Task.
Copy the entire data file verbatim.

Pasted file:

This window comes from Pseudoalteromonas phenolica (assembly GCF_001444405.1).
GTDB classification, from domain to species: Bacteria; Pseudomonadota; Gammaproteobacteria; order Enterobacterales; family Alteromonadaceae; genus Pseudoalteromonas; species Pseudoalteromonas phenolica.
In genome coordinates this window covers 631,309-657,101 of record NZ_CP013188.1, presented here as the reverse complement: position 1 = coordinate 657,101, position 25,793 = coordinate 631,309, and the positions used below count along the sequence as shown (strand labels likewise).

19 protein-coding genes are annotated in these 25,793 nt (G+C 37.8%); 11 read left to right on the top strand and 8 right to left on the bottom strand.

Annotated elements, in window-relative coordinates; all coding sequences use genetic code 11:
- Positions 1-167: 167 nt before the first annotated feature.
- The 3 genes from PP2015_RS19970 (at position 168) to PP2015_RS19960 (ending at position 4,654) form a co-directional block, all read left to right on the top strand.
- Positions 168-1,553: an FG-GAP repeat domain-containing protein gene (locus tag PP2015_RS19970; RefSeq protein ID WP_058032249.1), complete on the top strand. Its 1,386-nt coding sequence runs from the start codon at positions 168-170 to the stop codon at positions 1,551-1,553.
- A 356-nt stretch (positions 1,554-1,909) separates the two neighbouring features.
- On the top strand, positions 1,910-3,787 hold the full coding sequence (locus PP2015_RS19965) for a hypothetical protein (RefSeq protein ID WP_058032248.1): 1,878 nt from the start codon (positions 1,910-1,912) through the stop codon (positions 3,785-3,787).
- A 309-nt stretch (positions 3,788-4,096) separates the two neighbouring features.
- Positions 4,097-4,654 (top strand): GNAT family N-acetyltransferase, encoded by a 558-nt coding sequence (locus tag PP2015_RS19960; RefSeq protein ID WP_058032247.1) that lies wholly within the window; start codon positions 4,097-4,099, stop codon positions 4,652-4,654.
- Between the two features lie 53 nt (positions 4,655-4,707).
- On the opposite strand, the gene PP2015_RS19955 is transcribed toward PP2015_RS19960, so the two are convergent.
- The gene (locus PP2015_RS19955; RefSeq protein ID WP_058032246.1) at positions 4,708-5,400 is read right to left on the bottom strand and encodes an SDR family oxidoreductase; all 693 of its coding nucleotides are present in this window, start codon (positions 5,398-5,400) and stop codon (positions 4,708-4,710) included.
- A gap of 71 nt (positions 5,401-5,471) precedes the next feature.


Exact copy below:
This window comes from Pseudoalteromonas phenolica (assembly GCF_001444405.1).
GTDB classification, from domain to species: Bacteria; Pseudomonadota; Gammaproteobacteria; order Enterobacterales; family Alteromonadaceae; genus Pseudoalteromonas; species Pseudoalteromonas phenolica.
In genome coordinates this window covers 631,309-657,101 of record NZ_CP013188.1, presented here as the reverse complement: position 1 = coordinate 657,101, position 25,793 = coordinate 631,309, and the positions used below count along the sequence as shown (strand labels likewise).

19 protein-coding genes are annotated in these 25,793 nt (G+C 37.8%); 11 read left to right on the top strand and 8 right to left on the bottom strand.

Annotated elements, in window-relative coordinates; all coding sequences use genetic code 11:
- Positions 1-167: 167 nt before the first annotated feature.
- The 3 genes from PP2015_RS19970 (at position 168) to PP2015_RS19960 (ending at position 4,654) form a co-directional block, all read left to right on the top strand.
- Positions 168-1,553: an FG-GAP repeat domain-containing protein gene (locus tag PP2015_RS19970; RefSeq protein ID WP_058032249.1), complete on the top strand. Its 1,386-nt coding sequence runs from the start codon at positions 168-170 to the stop codon at positions 1,551-1,553.
- A 356-nt stretch (positions 1,554-1,909) separates the two neighbouring features.
- On the top strand, positions 1,910-3,787 hold the full coding sequence (locus PP2015_RS19965) for a hypothetical protein (RefSeq protein ID WP_058032248.1): 1,878 nt from the start codon (positions 1,910-1,912) through the stop codon (positions 3,785-3,787).
- A 309-nt stretch (positions 3,788-4,096) separates the two neighbouring features.
- Positions 4,097-4,654 (top strand): GNAT family N-acetyltransferase, encoded by a 558-nt coding sequence (locus tag PP2015_RS19960; RefSeq protein ID WP_058032247.1) that lies wholly within the window; start codon positions 4,097-4,099, stop codon positions 4,652-4,654.
- Between the two features lie 53 nt (positions 4,655-4,707).
- On the opposite strand, the gene PP2015_RS19955 is transcribed toward PP2015_RS19960, so the two are convergent.
- The gene (locus PP2015_RS19955; RefSeq protein ID WP_058032246.1) at positions 4,708-5,400 is read right to left on the bottom strand and encodes an SDR family oxidoreductase; all 693 of its coding nucleotides are present in this window, start codon (positions 5,398-5,400) and stop codon (positions 4,708-4,710) included.
- A gap of 71 nt (positions 5,401-5,471) precedes the next feature.